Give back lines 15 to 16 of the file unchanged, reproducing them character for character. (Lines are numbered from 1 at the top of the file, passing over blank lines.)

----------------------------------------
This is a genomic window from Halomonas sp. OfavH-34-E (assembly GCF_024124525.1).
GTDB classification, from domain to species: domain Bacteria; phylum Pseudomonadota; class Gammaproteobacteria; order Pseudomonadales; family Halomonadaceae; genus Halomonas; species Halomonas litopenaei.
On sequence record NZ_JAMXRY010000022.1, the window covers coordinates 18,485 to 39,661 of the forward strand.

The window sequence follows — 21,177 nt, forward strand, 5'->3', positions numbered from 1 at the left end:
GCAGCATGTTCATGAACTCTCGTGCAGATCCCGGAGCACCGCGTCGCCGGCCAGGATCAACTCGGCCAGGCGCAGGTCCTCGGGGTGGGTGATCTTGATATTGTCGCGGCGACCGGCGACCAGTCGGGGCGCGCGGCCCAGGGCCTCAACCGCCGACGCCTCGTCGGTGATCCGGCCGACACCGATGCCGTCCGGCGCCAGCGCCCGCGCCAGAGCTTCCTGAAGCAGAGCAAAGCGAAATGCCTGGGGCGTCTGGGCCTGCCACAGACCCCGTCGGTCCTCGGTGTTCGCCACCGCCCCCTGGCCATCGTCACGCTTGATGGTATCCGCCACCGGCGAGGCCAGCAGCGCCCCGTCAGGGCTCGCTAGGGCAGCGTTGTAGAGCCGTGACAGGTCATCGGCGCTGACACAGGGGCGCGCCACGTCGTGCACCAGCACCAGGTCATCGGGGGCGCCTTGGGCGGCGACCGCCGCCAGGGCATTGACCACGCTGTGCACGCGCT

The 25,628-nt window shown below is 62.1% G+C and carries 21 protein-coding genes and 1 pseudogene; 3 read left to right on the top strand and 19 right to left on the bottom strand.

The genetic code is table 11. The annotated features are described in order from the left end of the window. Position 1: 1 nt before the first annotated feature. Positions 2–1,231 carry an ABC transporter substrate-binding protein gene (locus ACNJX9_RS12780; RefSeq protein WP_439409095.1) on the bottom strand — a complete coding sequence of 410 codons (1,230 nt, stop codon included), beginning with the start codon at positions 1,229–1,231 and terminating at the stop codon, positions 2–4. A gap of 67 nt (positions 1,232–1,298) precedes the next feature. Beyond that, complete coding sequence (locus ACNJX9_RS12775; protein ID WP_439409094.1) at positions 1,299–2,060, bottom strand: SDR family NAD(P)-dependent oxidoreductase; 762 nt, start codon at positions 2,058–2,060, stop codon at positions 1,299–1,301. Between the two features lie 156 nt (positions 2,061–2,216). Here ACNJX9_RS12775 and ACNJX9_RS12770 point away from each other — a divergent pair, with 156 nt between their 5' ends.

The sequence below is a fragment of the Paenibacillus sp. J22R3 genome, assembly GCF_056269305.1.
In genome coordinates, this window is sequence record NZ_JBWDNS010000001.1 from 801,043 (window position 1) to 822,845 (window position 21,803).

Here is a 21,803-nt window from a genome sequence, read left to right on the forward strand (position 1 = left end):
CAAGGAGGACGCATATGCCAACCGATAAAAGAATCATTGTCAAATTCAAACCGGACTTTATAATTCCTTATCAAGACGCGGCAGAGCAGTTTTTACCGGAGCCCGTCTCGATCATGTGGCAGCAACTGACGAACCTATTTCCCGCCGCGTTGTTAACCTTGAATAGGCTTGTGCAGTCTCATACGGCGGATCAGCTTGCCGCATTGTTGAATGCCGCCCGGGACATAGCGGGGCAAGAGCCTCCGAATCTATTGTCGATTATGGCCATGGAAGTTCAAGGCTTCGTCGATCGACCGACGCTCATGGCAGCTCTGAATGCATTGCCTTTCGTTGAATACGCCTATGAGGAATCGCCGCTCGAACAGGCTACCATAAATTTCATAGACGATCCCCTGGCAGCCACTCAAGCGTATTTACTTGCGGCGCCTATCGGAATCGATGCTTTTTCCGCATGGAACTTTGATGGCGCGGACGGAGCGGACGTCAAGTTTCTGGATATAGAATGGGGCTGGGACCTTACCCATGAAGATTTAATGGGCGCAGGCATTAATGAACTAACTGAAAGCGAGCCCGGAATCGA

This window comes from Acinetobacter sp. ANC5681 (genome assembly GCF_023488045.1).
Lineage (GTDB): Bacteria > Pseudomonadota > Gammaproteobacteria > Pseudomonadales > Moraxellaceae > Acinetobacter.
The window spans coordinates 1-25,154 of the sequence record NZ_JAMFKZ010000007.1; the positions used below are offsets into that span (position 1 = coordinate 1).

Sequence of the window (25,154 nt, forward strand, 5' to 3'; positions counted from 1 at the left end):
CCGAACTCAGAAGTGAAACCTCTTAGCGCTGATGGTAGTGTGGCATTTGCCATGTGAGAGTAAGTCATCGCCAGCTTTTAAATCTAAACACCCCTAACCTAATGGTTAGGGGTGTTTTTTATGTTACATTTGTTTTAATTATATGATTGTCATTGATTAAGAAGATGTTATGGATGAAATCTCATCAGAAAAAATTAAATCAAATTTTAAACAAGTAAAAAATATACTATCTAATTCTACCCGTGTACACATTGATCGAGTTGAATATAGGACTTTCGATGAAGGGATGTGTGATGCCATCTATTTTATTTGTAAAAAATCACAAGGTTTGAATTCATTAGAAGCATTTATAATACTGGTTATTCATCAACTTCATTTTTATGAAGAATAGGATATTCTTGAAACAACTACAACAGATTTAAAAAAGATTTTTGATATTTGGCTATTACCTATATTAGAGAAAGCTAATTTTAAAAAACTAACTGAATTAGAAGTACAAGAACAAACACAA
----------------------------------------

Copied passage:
Sequence of the window (25,154 nt, forward strand, 5' to 3'; positions counted from 1 at the left end):
CCGAACTCAGAAGTGAAACCTCTTAGCGCTGATGGTAGTGTGGCATTTGCCATGTGAGAGTAAGTCATCGCCAGCTTTTAAATCTAAACACCCCTAACCTAATGGTTAGGGGTGTTTTTTATGTTACATTTGTTTTAATTATATGATTGTCATTGATTAAGAAGATGTTATGGATGAAATCTCATCAGAAAAAATTAAATCAAATTTTAAACAAGTAAAAAATATACTATCTAATTCTACCCGTGTACACATTGATCGAGTTGAATATAGGACTTTCGATGAAGGGATGTGTGATGCCATCTATTTTATTTGTAAAAAATCACAAGGTTTGAATTCATTAGAAGCATTTATAATACTGGTTATTCATCAACTTCATTTTTATGAAGAATAGGATATTCTTGAAACAACTACAACAGATTTAAAAAAGATTTTTGATATTTGGCTATTACCTATATTAGAGAAAGCTAATTTTAAAAAACTAACTGAATTAGAAGTACAAGAACAAACACAA